The University Record, May 22, 1995

Toxin allows smoothing of facial wrinkles without surgery

Medical Center Public Relations

The toxin that causes botulism, a rare but serious form of poisoning caused by eating contaminated canned or preserved food, is the most potent poison known to man. But at the Medical Center, facial plastic surgeons are using minute amounts of clostridium botulinum to safely minimize or erase vertical "worry lines" between the eyes--without surgery.

Botulinum toxin is deadly because it causes progressive paralysis throughout the body. Most untreated victims die of suffocation when their respiratory muscles freeze. But the very quality that makes botulinum so dangerous is what makes it so effective in reducing wrinkles. When the toxin is injected near the offending crease, the muscle tone underneath is weakened, causing the skin above it to flatten.

"In essence the toxin works by blocking the nerve impulse to the muscle; it temporarily paralyzes the muscle," says Shan R. Baker, director of the Center for Facial Cosmetic Surgery. The center is one of the handful of those nationwide that are using "botox" cosmetically. The toxin has been used medically since the 1970s to treat uncontrollable eye spasms and other neuromuscular twitching disorders.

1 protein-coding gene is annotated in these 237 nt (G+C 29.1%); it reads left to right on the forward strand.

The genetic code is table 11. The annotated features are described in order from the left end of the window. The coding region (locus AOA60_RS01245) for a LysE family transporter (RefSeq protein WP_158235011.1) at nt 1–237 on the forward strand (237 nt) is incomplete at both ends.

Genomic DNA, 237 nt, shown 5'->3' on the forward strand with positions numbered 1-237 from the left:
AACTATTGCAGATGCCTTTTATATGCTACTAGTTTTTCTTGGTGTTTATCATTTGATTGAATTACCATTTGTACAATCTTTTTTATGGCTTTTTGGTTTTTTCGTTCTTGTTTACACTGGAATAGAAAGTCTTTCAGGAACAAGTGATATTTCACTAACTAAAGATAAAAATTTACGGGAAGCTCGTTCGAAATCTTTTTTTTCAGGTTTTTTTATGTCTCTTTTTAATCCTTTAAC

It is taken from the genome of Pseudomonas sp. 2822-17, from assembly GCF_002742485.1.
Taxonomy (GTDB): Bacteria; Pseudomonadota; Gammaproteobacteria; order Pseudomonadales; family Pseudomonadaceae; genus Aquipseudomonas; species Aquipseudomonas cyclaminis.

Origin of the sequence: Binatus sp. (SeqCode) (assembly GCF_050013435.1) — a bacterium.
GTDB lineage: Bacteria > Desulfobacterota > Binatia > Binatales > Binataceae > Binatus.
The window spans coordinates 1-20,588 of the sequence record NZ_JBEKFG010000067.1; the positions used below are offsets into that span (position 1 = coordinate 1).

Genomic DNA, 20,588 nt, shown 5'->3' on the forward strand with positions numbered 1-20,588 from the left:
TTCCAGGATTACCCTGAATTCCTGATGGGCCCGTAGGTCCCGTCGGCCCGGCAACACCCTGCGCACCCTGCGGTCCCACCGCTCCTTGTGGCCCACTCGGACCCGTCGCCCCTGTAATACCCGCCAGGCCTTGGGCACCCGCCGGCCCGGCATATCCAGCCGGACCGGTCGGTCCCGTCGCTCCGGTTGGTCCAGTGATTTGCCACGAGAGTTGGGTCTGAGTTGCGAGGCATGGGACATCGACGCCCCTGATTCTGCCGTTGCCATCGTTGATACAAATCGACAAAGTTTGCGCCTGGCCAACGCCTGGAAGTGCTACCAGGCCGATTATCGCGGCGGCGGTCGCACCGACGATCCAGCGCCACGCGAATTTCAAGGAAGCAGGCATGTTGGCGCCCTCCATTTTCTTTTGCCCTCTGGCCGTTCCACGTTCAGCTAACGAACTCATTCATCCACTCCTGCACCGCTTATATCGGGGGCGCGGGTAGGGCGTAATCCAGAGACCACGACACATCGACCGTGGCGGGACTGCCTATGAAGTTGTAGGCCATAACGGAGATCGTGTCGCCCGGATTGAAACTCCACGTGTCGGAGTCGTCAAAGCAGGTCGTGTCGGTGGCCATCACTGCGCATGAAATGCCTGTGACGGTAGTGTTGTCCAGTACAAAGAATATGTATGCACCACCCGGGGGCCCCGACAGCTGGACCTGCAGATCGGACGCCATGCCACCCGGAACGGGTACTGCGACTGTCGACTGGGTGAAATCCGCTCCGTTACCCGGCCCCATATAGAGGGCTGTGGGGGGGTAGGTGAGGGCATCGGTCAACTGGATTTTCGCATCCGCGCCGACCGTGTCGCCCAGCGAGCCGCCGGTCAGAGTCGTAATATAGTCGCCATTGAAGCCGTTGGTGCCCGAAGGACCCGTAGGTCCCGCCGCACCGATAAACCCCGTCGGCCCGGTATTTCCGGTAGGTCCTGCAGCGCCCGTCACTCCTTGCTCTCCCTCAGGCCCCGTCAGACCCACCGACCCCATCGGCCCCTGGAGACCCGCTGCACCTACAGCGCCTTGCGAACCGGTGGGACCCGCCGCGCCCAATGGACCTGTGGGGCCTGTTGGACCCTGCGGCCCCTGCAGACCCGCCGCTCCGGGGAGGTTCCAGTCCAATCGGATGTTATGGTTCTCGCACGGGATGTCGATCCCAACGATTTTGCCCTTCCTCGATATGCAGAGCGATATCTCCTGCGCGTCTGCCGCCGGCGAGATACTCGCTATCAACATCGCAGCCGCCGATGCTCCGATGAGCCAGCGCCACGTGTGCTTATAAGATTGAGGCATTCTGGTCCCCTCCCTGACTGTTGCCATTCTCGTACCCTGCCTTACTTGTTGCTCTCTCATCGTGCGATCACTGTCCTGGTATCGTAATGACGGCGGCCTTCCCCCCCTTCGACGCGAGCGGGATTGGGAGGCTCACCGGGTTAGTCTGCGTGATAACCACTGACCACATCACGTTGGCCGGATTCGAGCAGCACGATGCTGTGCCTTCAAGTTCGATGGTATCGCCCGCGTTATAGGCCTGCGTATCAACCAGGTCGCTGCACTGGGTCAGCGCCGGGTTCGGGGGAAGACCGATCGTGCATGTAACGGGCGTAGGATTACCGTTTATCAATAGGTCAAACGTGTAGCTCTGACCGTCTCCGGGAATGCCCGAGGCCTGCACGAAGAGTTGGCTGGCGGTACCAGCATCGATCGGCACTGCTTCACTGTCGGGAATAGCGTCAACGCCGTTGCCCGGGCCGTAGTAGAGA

Unlike silicone, collagen and fat injections, which merely fill in wrinkles, botox provides an entirely different approach to treating the aging face. Baker says, "by physiologically weakening the muscles, the wrinkles are removed naturally."

It takes three to five days for botox to do its job. Worry-line patients know it's taking hold when they can no longer furrow their brow. "On the third day, I tried as hard as I could to frown, but I couldn't do it," recalls 44-year-old patient Claudia Walters, of St. Clair Shores. "I was getting a permanent vertical line on my forehead between my eyes, and it made me look angry; now it's totally gone."

The treatment is limited to the upper region of the face. Muscles below the eyes cannot be paralyzed without distorting the patient's smile. Use of botox also is limited to those between the ages of 30 and 60, as wrinkles in older patients tend to be too deep to benefit significantly from the injections.